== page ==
Asia sugar: Thai crushing progresses; Pakistan whites traded
SINGAPORE: Cane harvest has gained in pace in Thailand with around 100,000 tonnes of sugar produced so far during the current season, but the physical market lacks activity as consumers look for bargains given increasing supplies, dealers said on Tuesday.
Thailand, the world’s second-largest exporter after Brazil, has crushed around 1.94 million tonnes of cane as of Nov. 30, higher than about 1.63 million tonnes at the same period in the 2011/12 season, they said.
Sugar output, which includes raws and whites, stood at around 107,820 tonnes as of end-November, higher than around 101,470 tonnes in the corresponding year-ago period. Thai sugar crushing starts in the middle of November and lasts through April.
“Crushing is ongoing without any problems. I think the market is likely to be quiet until Christmas. It looks like people are planning their holidays, rather than making purchases,” said a dealer in Singapore.
“Indonesia is well covered until the first half of next year. We are waiting for Thai and Brazilian crop to be sent to them,” said the dealer, referring to Southeast Asia’s largest buyer.
Other consumers were waiting for Thai premiums to fall because of pressure from rising output and as cheaper sugar from Brazil had also attracted buying interest from Indonesia, said dealers.
Thai high polarisation, or hipol, raw sugar was quoted at premiums of 65 points to New York’s March contract this week, hardly changed from 60 to 70 points last week. Brazilian raws were being offered at about 40 points discounts to futures.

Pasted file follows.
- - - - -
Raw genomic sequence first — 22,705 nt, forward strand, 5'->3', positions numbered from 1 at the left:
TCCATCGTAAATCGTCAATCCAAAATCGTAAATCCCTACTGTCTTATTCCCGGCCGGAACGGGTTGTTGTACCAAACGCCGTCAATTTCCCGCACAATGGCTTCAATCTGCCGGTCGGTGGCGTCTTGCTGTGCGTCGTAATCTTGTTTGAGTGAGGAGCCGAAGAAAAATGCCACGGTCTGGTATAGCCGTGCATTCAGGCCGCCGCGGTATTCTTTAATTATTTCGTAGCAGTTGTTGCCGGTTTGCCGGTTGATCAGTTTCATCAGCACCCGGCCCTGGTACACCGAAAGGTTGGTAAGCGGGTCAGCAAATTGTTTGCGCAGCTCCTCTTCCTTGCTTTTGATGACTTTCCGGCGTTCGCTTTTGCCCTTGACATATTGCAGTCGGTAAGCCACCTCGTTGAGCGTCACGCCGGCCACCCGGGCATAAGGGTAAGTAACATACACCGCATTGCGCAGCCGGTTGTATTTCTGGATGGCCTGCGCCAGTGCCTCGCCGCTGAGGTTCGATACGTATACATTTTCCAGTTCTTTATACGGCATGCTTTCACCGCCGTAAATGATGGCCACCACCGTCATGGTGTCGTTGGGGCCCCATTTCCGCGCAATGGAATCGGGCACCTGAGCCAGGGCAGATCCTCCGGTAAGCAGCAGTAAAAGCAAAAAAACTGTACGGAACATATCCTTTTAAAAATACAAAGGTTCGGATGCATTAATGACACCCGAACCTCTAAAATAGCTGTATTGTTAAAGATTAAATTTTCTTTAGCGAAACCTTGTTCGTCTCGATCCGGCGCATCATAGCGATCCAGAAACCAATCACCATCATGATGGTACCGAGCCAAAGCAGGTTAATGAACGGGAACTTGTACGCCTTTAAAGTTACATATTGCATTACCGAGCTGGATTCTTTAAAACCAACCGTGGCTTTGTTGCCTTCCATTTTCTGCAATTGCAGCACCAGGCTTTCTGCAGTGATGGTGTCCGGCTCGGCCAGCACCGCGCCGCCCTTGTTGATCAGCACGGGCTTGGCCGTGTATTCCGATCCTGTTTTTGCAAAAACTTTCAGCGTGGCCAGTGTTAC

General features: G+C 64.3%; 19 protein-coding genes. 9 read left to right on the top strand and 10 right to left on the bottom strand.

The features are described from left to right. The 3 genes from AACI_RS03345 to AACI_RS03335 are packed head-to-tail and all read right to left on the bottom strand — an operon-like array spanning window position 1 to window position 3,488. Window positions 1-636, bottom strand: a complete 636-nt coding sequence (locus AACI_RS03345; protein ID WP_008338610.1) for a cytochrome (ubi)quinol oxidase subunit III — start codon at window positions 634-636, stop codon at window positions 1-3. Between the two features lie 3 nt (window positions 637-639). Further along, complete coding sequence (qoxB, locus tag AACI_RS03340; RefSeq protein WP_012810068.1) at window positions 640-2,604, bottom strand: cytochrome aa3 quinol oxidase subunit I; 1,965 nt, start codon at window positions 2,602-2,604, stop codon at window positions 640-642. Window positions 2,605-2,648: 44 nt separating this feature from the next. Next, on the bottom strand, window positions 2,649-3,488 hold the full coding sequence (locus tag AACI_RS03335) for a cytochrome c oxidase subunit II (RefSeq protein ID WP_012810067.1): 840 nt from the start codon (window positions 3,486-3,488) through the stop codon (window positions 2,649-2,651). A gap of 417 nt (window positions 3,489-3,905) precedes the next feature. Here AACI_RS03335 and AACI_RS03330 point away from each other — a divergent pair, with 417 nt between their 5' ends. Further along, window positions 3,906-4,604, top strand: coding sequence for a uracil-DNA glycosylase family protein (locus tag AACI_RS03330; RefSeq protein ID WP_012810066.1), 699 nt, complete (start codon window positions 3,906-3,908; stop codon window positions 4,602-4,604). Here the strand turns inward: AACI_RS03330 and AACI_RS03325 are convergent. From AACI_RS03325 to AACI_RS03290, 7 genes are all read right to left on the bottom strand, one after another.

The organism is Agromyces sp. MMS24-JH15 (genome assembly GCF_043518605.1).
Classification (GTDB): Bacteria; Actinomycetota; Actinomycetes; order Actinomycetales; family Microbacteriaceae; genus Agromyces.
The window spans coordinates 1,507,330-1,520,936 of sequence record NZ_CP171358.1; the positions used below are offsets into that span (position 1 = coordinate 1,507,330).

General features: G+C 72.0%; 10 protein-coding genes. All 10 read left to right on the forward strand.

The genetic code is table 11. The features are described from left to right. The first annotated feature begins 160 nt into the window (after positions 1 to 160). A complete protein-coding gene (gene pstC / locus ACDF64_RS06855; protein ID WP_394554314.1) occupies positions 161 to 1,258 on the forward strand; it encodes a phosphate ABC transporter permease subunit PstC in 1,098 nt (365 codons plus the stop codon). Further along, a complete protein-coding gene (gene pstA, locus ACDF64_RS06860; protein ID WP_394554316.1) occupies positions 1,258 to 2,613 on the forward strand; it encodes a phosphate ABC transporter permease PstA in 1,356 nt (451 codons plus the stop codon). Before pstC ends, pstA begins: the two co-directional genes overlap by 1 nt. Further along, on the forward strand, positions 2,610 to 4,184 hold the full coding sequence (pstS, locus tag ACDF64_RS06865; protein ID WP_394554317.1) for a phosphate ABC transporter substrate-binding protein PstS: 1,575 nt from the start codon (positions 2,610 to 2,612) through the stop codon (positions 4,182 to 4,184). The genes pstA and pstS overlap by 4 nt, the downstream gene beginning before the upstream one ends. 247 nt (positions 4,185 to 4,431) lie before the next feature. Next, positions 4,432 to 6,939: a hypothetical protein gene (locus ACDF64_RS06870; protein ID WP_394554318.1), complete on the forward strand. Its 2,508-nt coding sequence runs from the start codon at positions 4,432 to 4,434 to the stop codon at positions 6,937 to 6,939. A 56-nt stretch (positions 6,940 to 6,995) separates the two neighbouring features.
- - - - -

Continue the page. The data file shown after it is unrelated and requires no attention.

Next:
Indonesia, which is set to become the world’s top importer of raw sugar in the year to September 2013, will see refining capacity rising by a third next year, to 4.2 million tonnes, to meet rising demand from the food and beverage industries.
The International Sugar Organization has raised its forecast for a projected global sugar surplus in 2012/13 to 6.18 million tonnes, raw value, and said prices could remain under bearish pressure until the end of the current crop cycle.
In refined sugar, Thai white sugar premiums were unchanged at $15 to London’s March contract, with buying interest at much lower levels.
Indian whites, which compete with the Thai variety, were offered at premiums of $35 to $55 a tonne to the March contract, unchanged from last week, while sweetener from Pakistan was quoted at a flat price of up to $550 a tonne, higher than around $520 last week.
“Last week I heard Pakistan sold whites at $520, but I don’t think you can get it at the same price now because the domestic price is already $535,” said another dealer in Singapore. “The Middle East is buying the sugar.”
Pakistan has allowed the export of an extra 200,000 tonnes of sugar, on top of the 300,000 tonnes already allowed, as the government aims to trim surplus stocks and bolster local prices.
In neighbouring India, the government has allowed mills to sell 7 million tonnes of sugar in the open market between December and March, including 200,000 tonnes of unsold stocks from the October-November period, higher than the average monthly allocations of about 1.7 million tonnes.
WEEK AHEAD, J-SPEC RAWS
The premiums for the J-spec variety, or low-quality Thai sugar favoured by Japanese, were unchanged at 70 points to New York futures this week, but the value could drop next week due to a sluggish physical market.
March raw sugar on ICE Futures US rose 0.41, cent or 2.1 per cent, to settle at 19.75 cents a lb on Monday, after earlier jumping 3.1 per cent to 19.94 cents on short-covering, a weak US dollar and a broad-based advance in the commodity complex.